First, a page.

Playing out the "What ifs?" of life are one way to opt for the future that never will exist over facing the present and all its resident possibilities.  What a waste.

I think it was Plato who said, "The unexamined life is not worth living."  It is David Wood who has learned, "The un-lived life is not worth examining."

My consciousness of the future these days is less focused on the futures that will never be and more on the possibilities of the future that remain.  As Sister Joan writes, "Those who have come roaring into their sixties, full of life, relatively secure, brimming with ideas and finally full of self-confidence, come face-to-face with the meaning of mortality as they have never before.  There is, they discover with a jolt, an end to time."  I'm not sure I came roaring into my sixties...more, like I backed into them!  But here I am and it does feel, as she names it, like a turning point--time to turn towards the future and the fact that, chronologically speaking,  I have less of it than I used to.

I was struck by a short sentence on the last page of today's reading: "Tomorrow is sacred."  The Bible talks a lot about the sacredness "today" of our lives, the holiness of dailiness, than it does about "tomorrow."  (A quick word search of the Old & New Testaments turns up 69 instances of "tomorrow" and 244 instance of "today.")  On one occasion Jesus said, "So, do not worry about tomorrow, for tomorrow will bring worries of its own.  Today's trouble is enough for today."  (Matthew 6:34)  On Day 21 in his blog, I wrote about the Genesis account of the consecration of the 7th day.  Jesus taught us to pray, "Give us THIS DAY our daily bread." 

My ability to face the future and to live into its possibilities seems to be bound up with my willingness to face each day as a gift to be discovered.  The sacredness of tomorrow resides in today.  


Besides the ever present, albeit incremental, experience of physical decline, it is the loss of memory that my aging peers fear most.  My guess is, if given the choice, most of us would choose loss of physical ability over loss of memory.  Memory is how we hold ourselves together.  Or perhaps more accurately, memory is the self we hold on to.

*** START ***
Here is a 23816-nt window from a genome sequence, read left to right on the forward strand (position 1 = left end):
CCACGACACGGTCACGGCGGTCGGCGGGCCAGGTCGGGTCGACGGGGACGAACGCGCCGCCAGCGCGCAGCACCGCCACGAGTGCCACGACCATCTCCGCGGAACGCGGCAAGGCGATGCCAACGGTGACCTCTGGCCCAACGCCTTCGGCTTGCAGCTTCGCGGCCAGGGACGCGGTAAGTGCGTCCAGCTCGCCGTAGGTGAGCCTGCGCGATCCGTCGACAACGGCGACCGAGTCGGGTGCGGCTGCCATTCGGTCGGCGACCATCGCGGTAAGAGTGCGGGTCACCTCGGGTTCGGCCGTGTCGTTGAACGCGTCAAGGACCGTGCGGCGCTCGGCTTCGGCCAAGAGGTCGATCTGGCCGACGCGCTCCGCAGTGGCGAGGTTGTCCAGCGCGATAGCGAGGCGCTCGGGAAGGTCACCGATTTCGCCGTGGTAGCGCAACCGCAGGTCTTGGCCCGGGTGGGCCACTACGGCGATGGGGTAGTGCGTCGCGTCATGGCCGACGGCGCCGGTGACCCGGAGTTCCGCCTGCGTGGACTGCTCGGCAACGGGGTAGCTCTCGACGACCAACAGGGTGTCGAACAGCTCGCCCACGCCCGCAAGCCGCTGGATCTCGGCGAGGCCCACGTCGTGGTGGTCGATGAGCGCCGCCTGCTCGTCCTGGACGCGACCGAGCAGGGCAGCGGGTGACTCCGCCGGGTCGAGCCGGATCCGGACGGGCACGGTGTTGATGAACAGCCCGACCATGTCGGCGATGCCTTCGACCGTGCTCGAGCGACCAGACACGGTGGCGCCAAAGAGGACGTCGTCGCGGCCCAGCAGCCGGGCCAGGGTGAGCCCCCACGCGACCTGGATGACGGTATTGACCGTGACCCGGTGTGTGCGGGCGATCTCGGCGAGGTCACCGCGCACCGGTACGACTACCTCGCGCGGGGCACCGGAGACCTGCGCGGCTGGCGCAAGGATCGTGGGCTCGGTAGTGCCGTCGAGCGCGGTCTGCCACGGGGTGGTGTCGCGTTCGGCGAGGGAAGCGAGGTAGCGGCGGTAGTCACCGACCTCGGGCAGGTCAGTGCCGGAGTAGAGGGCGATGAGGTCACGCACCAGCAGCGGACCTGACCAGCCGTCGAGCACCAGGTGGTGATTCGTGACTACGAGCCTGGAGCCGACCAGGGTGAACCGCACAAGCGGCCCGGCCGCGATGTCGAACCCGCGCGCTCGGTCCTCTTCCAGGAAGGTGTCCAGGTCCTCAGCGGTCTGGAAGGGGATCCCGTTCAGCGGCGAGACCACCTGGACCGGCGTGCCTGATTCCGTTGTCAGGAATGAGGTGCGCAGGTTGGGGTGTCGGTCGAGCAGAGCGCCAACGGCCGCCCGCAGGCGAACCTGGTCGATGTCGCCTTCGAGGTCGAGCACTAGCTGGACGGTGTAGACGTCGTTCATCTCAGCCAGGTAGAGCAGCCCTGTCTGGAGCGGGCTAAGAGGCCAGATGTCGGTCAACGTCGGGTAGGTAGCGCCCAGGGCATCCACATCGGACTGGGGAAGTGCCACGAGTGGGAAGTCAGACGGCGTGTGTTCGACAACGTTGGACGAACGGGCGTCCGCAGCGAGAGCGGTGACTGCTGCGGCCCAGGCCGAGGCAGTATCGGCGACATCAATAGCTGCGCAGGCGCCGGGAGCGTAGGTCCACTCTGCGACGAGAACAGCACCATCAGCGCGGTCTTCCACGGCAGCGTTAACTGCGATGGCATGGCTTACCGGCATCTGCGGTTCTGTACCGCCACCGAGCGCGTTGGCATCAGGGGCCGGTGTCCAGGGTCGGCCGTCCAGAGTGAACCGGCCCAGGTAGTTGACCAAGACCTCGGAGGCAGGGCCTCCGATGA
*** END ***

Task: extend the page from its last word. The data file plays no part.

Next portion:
Remember, remind, recollect, recall, review....all of these words say something about the power of memory to situate us, to orient us not just to the past but to the present as well.  Losing my memory feels like I am losing myself, my world.

Few things are more precious than when someone says to us, in love, "I will never forget you."  A promise that is at the heart of faith is found in the word of God to us, "I will never forget you.  I will remember you."  It is finally what holds us even when we can no longer hold ourselves.  We are held by others...and, ultimately, by the Other.  

Memories can undo us as well.  They can bind us to the past in ways that are detrimental to the flourishing of our lives.  When our powers of memory are in full form, forgetfulness can be a liberating thing--an experience of grace.  This is especially so In relation to trauma of some kind--and trauma comes in many forms.  It is unlikely that we ever truly "forget" a traumatic experience.  However, how we remember makes all the difference for how that memory lives in us.  

Sister Joan writes, "The task, of course, is to refuse to make our memories a burden. Instead, the goal is to give them the kind of meaning that makes them precious rather than painful.  What we often fail to realize is that memory is a mental function, yes; but it is also a choice.  We do get to decide which of our memories of a particular time, or person, or place, or moment may shape our life in the present moment."

There is a somewhat enigmatic statement Jesus makes in the Gospel of Matthew:  "Truly I tell you, whatever you bind on earth will be bound in heaven, and whatever you loose on earth will be loosed in heaven." (Matt. 18:18).  This comes in the context of his instruction on the practice of forgiveness.  In the Gospel of John, when Jesus appears to his disciples after his resurrection, he says, "Receive the Holy Spirit.  If you forgive the sins of any, they are forgiven them; if you retain the sins of any, they are retained." (John 20: 22-23).  I think scholars are right to see the connection between these two passages.  Forgiveness is a choice to unbind ourselves and others from a certain kind of remembrance.  We can't do this on our own.  We need a community that embodies the living memory of the One who says to us, "I will remember you."  




What it means to be productive is constantly shifting throughout the course of our lives.  Very early on, it becomes related to doing a job and having one.